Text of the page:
Real estate is a local business.
We’ve all heard that the three most important aspects of real estate are: Location, location, location. I learned just true that is, especially for retail investments. I canvased various markets in the southeast and looked for the best retail locations for potential acquisition and development.

But even more important than looking at sites is speaking to experts in each market. Since real estate is a local business, I learned that the best people to talk to about potential sites are local brokers. They are in tune with the leasing market, the investment players and each new development. Connecting with local experts is the fastest way to learn a market and determine its potential for investment.

Cold calls are necessary.
When investment markets are on fire, cold calls become absolutely necessary to finding good deals. The entrepreneurial nature of real estate takes over. If you want to make deals happen, you have to be willing to pick up the phone and call 20 or more current owners to see if they are willing to sell before you even get once response. Be willing to accept “no” as an answer and persevere. Having an entrepreneurial spirit and being willing to face rejection and keep going are critical to success in this industry.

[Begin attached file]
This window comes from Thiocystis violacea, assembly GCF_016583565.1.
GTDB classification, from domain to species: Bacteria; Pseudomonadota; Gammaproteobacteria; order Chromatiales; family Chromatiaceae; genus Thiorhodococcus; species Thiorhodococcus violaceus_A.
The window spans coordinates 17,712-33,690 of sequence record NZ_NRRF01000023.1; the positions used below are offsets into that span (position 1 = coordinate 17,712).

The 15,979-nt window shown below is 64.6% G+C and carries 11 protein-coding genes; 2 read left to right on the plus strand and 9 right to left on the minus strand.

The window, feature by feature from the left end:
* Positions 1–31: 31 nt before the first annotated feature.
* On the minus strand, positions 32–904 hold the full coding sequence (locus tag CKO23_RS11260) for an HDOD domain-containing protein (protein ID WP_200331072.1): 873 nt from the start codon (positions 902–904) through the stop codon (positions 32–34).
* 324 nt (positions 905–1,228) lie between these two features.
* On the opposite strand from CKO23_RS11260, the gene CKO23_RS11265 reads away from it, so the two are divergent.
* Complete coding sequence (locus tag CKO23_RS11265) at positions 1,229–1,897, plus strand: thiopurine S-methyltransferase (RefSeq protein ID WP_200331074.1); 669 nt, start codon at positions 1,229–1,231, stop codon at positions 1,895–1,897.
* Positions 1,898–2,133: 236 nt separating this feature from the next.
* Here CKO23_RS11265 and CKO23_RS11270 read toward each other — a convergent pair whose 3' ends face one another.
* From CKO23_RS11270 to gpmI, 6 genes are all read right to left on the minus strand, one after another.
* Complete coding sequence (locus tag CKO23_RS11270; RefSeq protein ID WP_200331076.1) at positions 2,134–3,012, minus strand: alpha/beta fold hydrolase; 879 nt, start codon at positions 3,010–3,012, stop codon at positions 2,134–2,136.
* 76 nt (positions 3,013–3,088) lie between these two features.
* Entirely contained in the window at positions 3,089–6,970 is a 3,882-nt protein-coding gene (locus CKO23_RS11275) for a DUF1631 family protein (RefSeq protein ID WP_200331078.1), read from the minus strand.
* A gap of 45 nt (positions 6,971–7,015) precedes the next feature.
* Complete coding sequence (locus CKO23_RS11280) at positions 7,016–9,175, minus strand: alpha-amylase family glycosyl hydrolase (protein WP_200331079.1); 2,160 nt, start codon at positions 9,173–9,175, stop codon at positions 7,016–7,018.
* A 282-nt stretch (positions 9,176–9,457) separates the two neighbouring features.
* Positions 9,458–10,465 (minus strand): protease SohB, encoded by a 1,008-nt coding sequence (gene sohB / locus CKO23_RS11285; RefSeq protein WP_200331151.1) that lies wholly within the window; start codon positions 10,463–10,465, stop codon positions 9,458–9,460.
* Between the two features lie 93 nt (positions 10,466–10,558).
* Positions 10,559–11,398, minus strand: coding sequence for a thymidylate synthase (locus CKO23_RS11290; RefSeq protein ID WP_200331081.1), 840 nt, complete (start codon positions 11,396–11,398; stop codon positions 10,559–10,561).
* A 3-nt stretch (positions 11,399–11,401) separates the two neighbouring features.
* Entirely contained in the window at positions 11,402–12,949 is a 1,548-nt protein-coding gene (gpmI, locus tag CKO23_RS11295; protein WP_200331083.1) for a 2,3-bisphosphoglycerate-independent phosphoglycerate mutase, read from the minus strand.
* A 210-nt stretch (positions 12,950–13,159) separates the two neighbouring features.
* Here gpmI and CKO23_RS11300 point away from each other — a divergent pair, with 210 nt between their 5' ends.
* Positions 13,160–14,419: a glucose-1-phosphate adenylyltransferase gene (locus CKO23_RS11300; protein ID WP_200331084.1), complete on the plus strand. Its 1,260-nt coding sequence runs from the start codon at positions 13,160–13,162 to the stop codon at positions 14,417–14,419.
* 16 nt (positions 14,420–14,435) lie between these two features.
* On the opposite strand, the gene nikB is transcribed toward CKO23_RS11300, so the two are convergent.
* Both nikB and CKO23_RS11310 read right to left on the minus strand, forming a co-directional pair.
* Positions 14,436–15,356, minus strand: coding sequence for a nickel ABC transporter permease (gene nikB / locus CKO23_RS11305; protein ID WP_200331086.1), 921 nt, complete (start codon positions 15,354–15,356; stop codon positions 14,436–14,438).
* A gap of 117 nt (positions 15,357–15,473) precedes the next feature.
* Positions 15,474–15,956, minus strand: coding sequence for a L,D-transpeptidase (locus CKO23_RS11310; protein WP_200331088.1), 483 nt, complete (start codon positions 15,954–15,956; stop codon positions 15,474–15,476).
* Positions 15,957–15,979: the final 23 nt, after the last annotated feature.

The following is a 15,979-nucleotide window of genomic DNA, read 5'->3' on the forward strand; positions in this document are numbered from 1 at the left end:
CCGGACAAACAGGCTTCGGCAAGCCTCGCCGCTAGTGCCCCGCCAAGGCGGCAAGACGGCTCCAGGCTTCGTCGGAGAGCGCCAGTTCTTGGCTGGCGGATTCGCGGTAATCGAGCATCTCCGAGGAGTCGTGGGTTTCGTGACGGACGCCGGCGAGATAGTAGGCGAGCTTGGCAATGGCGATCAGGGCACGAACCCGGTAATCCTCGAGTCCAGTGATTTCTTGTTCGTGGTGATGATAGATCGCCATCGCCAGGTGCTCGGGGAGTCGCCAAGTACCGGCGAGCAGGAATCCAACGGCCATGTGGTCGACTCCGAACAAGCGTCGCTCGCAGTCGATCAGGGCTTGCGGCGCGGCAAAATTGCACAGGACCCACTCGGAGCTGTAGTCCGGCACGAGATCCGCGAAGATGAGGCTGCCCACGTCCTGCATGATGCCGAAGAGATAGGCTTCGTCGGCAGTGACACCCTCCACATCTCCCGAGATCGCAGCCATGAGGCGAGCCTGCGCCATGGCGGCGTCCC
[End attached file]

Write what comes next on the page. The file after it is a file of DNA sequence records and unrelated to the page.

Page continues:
Real estate is still relational.
Real estate is all about relationships. To be successful you have to build relationships with local sales brokers, land owners, lenders, tenant representatives, architects, engineers, land planners, leasing agents, developers – and the list goes on and on. Many people are needed to make a real estate deal successful and being able to form and cultivate relationships are crucial skills. I learned this firsthand when I attended the Nashville ICSC Deal-Making Meeting, where we had multiple meetings with brokers and land owners about potential acquisitions.